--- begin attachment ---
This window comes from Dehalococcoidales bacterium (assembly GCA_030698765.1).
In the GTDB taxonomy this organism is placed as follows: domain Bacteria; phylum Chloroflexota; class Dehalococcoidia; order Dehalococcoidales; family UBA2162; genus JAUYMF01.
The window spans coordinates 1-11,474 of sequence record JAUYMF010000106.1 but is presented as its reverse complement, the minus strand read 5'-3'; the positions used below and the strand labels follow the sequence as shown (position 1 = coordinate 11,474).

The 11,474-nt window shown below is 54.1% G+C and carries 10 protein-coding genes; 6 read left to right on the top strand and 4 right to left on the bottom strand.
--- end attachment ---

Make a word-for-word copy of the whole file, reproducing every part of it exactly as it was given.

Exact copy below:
This window comes from Dehalococcoidales bacterium (assembly GCA_030698765.1).
In the GTDB taxonomy this organism is placed as follows: domain Bacteria; phylum Chloroflexota; class Dehalococcoidia; order Dehalococcoidales; family UBA2162; genus JAUYMF01.
The window spans coordinates 1-11,474 of sequence record JAUYMF010000106.1 but is presented as its reverse complement, the minus strand read 5'-3'; the positions used below and the strand labels follow the sequence as shown (position 1 = coordinate 11,474).

The 11,474-nt window shown below is 54.1% G+C and carries 10 protein-coding genes; 6 read left to right on the top strand and 4 right to left on the bottom strand.